Weighty matters: Sun's set on Jones

The Melbourne Herald Sun is receiving a bit of heat for their piece on Australian swimmer Leisel Jones (right) who, they claim, is overweight going in to her fourth Olympic Games and is only in London for a holiday.

The paper suggested the 26-year-old, who won three gold medals in Beijing, doesn’t fit in to her swimsuit in quite the same manner as she did four years ago, publishing photos from then and now to make their point.

“The Olympic veteran’s figure is in stark contrast to that of 2008,” they said, before inviting readers to vote in a poll on whether she is fit enough to compete.

Australia’s Olympic team chief Nick Green described the paper’s comments as “disgraceful”, others asking is it any wonder young women have “body image” issues.

Jones, though, made good use of the uproar.

“It’s the best thing that could ever happen to me,” she said, “I have never had so much support in my life.

“So thanks to the journalist who decided to write not so nice comments about me because you have never made me feel so loved in my life.

“I’m one of those people who if you put me under pressure, I’ll show you what I can do. I did one of my best sessions ever after I read the comments.”

Retiring type: Russian coach lets fly

“We had a lousy game to be fair. . . I think some of our players should think about retiring from sport. – Evgeny Trefilov, coach of the Russian women’s basketball team after their game against Canada. Which, incidentally, Russia won.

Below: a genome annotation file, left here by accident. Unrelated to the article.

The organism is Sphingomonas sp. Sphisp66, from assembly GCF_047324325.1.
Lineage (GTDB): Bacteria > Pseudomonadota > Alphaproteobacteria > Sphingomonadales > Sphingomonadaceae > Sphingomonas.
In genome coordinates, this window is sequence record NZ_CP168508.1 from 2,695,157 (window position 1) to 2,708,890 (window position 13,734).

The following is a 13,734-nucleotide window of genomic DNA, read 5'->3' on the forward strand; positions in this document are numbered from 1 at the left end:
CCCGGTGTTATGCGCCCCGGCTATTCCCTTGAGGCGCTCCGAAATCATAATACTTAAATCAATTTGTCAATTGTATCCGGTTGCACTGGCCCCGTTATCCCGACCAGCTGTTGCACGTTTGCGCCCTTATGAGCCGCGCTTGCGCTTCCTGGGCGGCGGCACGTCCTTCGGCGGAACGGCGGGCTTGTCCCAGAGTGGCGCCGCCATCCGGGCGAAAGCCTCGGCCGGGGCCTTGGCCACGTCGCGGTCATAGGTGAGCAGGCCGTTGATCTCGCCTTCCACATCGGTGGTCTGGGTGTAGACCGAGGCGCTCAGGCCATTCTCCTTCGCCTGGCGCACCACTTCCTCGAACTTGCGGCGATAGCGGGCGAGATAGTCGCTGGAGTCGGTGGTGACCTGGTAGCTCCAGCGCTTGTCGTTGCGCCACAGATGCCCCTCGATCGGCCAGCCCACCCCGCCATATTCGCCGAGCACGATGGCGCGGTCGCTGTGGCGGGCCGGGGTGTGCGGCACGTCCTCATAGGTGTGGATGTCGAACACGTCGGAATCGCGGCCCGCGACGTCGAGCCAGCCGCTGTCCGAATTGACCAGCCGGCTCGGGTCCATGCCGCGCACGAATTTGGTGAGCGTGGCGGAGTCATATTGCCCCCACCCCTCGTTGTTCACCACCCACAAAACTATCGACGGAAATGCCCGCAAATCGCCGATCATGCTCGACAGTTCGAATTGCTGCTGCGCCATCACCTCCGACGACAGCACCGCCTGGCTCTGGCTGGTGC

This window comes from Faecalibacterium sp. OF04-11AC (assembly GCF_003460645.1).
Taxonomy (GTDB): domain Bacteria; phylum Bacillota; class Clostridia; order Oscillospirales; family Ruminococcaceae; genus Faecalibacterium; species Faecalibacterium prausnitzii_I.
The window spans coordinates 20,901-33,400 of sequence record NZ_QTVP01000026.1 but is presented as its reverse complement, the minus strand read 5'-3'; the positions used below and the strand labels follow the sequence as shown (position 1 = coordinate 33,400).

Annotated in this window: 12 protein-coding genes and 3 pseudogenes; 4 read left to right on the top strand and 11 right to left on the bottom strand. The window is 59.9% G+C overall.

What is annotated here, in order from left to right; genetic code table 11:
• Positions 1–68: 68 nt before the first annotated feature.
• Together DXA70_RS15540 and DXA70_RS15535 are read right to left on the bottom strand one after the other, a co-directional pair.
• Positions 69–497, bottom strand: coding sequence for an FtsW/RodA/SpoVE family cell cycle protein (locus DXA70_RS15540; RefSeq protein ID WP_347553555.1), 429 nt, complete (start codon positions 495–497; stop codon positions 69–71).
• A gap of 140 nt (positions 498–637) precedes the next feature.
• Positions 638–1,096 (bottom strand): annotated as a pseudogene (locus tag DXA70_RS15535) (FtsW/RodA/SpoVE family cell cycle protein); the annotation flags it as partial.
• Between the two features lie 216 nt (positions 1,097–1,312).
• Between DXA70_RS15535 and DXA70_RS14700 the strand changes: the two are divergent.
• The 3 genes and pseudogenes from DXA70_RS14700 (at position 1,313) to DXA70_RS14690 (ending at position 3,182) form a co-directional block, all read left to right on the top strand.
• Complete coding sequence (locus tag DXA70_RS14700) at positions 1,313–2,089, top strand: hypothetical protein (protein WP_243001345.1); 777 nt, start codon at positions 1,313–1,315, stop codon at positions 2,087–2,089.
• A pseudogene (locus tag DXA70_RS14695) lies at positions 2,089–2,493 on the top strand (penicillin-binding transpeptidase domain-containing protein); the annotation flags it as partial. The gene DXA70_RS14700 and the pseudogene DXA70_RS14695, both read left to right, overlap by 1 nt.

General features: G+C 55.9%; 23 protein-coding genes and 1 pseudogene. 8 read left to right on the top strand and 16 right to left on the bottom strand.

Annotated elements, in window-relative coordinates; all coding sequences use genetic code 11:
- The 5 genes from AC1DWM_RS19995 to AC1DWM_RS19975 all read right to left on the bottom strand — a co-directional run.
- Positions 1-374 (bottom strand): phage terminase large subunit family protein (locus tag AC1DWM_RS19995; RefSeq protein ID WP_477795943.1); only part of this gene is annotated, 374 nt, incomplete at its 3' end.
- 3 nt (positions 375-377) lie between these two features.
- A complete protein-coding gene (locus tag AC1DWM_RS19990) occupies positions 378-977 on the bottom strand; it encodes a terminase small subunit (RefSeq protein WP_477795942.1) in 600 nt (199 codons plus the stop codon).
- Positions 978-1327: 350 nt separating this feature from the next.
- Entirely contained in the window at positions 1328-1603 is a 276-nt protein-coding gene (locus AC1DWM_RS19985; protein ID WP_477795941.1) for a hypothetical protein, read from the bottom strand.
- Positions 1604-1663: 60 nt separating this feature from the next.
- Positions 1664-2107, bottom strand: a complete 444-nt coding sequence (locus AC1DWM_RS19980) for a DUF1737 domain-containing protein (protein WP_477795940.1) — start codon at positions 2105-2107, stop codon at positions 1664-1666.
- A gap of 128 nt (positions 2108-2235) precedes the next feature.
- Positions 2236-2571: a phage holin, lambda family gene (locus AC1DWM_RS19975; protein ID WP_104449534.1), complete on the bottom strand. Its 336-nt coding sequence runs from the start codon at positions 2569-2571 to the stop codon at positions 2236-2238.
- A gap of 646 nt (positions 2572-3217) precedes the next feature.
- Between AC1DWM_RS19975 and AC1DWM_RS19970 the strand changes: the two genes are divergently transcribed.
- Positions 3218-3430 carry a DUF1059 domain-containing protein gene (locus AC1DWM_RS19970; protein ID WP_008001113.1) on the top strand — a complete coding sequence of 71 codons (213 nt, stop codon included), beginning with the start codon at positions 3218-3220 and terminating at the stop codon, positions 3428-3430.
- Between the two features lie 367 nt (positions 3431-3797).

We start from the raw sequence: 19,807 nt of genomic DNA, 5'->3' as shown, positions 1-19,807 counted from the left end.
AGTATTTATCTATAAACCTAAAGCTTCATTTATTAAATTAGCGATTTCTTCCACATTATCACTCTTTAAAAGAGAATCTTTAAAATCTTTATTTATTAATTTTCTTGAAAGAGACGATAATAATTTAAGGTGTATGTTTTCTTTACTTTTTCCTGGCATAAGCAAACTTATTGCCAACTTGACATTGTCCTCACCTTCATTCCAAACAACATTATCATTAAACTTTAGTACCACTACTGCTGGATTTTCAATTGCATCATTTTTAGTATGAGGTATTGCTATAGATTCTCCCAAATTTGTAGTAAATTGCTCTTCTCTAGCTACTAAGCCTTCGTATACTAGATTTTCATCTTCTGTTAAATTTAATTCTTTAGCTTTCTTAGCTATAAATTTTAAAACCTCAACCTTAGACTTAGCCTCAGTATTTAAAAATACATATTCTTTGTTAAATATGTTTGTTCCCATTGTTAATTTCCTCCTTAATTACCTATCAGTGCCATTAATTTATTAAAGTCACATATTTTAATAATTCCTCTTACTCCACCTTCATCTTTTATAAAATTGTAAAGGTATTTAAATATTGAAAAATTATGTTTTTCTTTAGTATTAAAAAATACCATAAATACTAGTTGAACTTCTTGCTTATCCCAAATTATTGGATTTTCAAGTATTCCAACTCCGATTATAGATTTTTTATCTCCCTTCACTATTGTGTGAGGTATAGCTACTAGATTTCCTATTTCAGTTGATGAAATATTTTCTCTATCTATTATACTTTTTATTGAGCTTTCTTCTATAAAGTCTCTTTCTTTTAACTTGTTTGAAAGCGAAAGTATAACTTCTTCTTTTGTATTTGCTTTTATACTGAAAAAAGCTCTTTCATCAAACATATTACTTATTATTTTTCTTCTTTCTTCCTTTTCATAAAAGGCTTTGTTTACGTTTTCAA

“How can any man possibly lift 168kg? I believe the great Kim Jong-il looked over me.” – North Korean weightlifter Om Yun Chol crediting his late leader after he equalled the world record in the clean and jerk element of the men’s 56kg – becoming only the fifth man in history to lift triple his own body weight.

“Watching London’s opening ceremonies. Hard to believe my ancestors were conquered by theirs.” – American chat-show host Conan O’Brien’s tweet on Friday. He was probably talking about his Irish ancestors too.

“You need the endurance of a Siberian husky, the strength of a cage fighter, and the reactions of a fighter pilot – although I wouldn’t rate my chances against a cage fighter.” – American national champion Timmy Duggan on what it takes to be a half decent road race cyclist.

“We got ding-donged by Big Ben during practice. That was fantastic.” – Czech beach volleyball player Petr Benes getting in to the London swing of things.


British/Australian rivalry rarely fails to amuse during Olympic Games, so when Mark Cavendish blamed the negative tactics of the Australian team, among others, for his failure to medal in the cycling road race you suspected there might be a response from Down Under. Over to you Anthony Sharwood of: The Punch

“Well, that didn’t take long. There are 19 nations on the medal table after the first full day of Olympic competition, and none of them is Great Britain. To compensate for this, the Poms have started whingeing . . . along comes Mark Cavendish and friends from Team GB cycling, accusing Australia and the rest of the field for conspiring against his team. Oh, the poor sweetheart. Was the porridge too hot in the Olympic village this morning, Cav?”

This one, you have to assume, will run and run.